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Unformatted text preview: Chapter 10 1. (a) The second hand of the smoothly running watch turns through 2 π radians during 60 s . Thus, 2 0.105 rad/s. 60 π ϖ = = (b) The minute hand of the smoothly running watch turns through 2 π radians during 3600 s . Thus, ϖ = = × 2 3600 175 10 3 π . rad / s. (c) The hour hand of the smoothly running 12hour watch turns through 2 π radians during 43200 s. Thus, ϖ = = × 2 43200 145 10 4 π . rad / s. 2. The problem asks us to assume v com and ϖ are constant. For consistency of units, we write v com mi h ft mi 60min h ft min = F H G I K J = 85 5280 7480 b g . Thus, with ∆ x = 60ft , the time of flight is t x v = = = ∆ com 60 7480 0 00802 . min . During that time, the angular displacement of a point on the ball’s surface is θ ϖ = = ≈ t 1800 0 00802 14 rev min rev . b gb g . min 3. We have ϖ = 10 π rad/s. Since α = 0, Eq. 1013 gives ∆ θ = ϖ t = (10 π rad/s)( n ∆ t ), for n = 1, 2, 3, 4, 5, …. For ∆ t = 0.20 s, we always get an integer multiple of 2 π (and 2 π radians corresponds to 1 revolution). (a) At f 1 ∆ θ = 2 π rad the dot appears at the “12:00” (straight up) position. 441 CHAPTER 10 (b) At f 2 , ∆ θ = 4 π rad and the dot appears at the “12:00” position. ∆ t = 0.050 s, and we explicitly include the 1/2 π conversion (to revolutions) in this calculation: ∆ θ = ϖ t = (10 π rad/s) n (0.050 s) = ¼ , ½ , ¾ , 1, … (revs) (c) At f 1 (n=1) , ∆ θ = 1/4 rev and the dot appears at the “3:00” position. (d) At f 2 (n=2) , ∆ θ = 1/2 rev and the dot appears at the “6:00” position. (e) At f 3 (n=3) , ∆ θ = 3/4 rev and the dot appears at the “9:00” position. (f) At f 4 (n=4) , ∆ θ = 1 rev and the dot appears at the “12:00” position. Now ∆ t = 0.040 s, and we have ∆ θ = ϖ t = (10 π rad/s) n (0.040 s) = 0.2 , 0.4 , 0.6 , 0.8, 1, … (revs) Note that 20% of 12 hours is 2.4 h = 2 h and 24 min. (g) At f 1 (n=1) , ∆ θ = 0.2 rev and the dot appears at the “2:24” position. (h) At f 2 (n=2) , ∆ θ = 0.4 rev and the dot appears at the “4:48” position. (i) At f 3 (n=3) , ∆ θ = 0.6 rev and the dot appears at the “7:12” position. (j) At f 4 (n=4) , ∆ θ = 0.8 rev and the dot appears at the “9:36” position. (k) At f 5 (n=5) , ∆ θ = 1.0 rev and the dot appears at the “12:00” position. 4. If we make the units explicit, the function is θ = + 4 0 30 10 3 . . . rad / s rad / s rad / s 2 2 3 b g c h c h t t t but generally we will proceed as shown in the problem—letting these units be understood. Also, in our manipulations we will generally not display the coefficients with their proper number of significant figures. (a) Eq. 106 leads to ϖ = + = + d dt t t t t t 4 3 4 6 3 2 3 2 c h ....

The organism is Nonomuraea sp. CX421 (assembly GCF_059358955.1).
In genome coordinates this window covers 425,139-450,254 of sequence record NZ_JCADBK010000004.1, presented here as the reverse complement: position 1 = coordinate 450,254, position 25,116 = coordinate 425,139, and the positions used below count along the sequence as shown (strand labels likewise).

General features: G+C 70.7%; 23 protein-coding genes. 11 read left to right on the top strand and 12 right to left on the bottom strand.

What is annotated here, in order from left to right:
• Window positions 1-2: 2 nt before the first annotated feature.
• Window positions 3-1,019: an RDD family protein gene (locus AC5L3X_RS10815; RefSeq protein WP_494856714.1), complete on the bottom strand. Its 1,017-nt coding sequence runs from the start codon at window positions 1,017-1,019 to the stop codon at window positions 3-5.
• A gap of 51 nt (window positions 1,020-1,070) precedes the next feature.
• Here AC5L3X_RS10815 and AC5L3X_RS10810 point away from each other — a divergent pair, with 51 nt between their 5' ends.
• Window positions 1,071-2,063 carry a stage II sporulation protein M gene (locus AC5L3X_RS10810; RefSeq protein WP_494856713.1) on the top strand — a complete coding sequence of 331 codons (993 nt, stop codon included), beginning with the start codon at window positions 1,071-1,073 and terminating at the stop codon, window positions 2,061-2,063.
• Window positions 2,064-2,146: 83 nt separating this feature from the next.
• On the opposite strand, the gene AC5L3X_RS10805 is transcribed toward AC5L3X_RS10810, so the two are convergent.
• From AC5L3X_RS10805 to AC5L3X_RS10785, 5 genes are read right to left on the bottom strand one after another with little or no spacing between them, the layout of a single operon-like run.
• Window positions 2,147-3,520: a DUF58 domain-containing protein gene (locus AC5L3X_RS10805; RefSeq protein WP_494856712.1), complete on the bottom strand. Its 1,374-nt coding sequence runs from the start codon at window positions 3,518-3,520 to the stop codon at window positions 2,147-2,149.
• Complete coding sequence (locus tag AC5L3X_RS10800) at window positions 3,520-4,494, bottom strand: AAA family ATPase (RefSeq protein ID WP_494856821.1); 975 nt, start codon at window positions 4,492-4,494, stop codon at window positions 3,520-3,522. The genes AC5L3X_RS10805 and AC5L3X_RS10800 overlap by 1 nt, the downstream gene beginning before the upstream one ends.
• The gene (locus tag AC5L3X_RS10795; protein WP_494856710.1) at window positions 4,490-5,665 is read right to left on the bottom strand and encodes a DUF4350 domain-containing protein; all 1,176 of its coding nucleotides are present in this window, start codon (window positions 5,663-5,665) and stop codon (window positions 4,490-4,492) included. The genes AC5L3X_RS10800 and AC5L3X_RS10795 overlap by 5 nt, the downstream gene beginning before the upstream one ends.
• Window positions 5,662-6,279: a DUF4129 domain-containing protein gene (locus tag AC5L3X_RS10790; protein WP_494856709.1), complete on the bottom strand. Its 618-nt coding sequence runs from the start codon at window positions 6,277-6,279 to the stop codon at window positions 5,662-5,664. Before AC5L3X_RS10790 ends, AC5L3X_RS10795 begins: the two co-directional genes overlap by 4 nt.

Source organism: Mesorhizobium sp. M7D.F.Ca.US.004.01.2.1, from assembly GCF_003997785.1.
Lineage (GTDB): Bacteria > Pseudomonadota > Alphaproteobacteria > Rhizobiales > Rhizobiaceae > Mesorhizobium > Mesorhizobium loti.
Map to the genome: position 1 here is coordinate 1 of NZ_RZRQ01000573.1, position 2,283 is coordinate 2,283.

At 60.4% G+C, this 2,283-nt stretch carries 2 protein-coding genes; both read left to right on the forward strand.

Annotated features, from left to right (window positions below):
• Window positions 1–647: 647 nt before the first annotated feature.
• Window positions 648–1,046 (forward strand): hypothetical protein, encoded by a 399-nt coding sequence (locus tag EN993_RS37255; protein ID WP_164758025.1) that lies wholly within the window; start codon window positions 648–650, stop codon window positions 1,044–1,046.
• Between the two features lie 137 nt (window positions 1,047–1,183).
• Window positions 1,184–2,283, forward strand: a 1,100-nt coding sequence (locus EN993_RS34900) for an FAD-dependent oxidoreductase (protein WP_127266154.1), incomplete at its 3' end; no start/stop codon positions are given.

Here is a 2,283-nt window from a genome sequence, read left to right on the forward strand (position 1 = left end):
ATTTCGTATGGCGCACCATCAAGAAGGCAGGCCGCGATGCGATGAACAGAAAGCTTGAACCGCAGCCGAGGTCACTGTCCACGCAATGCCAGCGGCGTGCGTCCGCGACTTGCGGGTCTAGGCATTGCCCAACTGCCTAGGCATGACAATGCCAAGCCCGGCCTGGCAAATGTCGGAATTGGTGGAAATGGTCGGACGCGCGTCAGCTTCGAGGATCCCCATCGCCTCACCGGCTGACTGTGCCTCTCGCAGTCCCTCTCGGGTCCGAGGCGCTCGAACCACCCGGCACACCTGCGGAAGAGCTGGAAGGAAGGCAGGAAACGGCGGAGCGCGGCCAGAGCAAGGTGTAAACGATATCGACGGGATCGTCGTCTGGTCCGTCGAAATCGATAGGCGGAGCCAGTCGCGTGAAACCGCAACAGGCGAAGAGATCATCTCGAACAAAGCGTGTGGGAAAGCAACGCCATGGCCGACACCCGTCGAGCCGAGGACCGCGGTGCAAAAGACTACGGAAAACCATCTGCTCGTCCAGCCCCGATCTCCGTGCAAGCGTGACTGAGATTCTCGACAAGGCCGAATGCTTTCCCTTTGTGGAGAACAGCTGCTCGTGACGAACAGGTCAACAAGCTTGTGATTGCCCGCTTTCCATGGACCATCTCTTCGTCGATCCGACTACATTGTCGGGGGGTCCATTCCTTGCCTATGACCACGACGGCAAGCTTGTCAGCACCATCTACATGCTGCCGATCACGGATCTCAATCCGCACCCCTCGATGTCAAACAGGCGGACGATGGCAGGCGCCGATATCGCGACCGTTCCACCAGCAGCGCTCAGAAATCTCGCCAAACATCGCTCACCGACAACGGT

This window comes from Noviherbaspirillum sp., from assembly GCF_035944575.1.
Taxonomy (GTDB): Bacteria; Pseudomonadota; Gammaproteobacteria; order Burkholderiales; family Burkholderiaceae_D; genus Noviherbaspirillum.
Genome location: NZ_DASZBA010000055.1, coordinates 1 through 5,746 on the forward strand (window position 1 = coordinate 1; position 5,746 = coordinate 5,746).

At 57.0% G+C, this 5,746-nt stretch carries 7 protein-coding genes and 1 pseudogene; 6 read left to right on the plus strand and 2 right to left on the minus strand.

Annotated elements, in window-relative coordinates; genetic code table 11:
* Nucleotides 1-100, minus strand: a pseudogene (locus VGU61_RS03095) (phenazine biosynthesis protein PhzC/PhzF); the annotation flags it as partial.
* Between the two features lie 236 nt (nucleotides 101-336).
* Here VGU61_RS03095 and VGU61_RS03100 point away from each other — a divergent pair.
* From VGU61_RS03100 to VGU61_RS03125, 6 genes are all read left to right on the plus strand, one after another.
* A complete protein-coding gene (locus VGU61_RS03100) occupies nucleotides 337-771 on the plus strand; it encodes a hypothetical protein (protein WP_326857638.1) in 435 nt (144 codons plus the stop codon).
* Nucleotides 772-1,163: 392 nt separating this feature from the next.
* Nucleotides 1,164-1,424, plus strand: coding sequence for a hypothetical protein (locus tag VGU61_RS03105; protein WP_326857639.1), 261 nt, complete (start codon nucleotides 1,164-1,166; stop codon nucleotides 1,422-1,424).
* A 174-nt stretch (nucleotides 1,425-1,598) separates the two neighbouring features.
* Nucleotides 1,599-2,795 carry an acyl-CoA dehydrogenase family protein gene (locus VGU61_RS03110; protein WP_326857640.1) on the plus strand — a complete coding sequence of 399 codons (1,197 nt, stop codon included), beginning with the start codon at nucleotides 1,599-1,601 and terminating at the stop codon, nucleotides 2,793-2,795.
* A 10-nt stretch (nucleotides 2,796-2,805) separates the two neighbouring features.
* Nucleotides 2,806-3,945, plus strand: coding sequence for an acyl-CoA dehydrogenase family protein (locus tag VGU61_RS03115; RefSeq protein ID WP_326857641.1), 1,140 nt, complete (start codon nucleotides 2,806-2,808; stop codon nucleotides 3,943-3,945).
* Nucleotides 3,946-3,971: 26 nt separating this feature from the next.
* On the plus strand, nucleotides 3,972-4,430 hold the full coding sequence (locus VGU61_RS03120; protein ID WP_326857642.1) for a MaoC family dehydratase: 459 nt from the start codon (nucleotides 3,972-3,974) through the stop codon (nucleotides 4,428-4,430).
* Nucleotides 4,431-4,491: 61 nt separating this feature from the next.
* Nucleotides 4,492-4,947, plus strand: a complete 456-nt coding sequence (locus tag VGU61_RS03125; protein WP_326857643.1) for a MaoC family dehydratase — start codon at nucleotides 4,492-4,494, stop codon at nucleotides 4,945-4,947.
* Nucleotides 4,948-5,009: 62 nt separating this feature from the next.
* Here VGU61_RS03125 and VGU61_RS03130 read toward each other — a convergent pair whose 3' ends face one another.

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This note was uploaded on 04/19/2008 for the course PHYS 1100, 1200 taught by Professor Many during the Fall '08 term at Rensselaer Polytechnic Institute.
 Fall '08
 Many
 Physics

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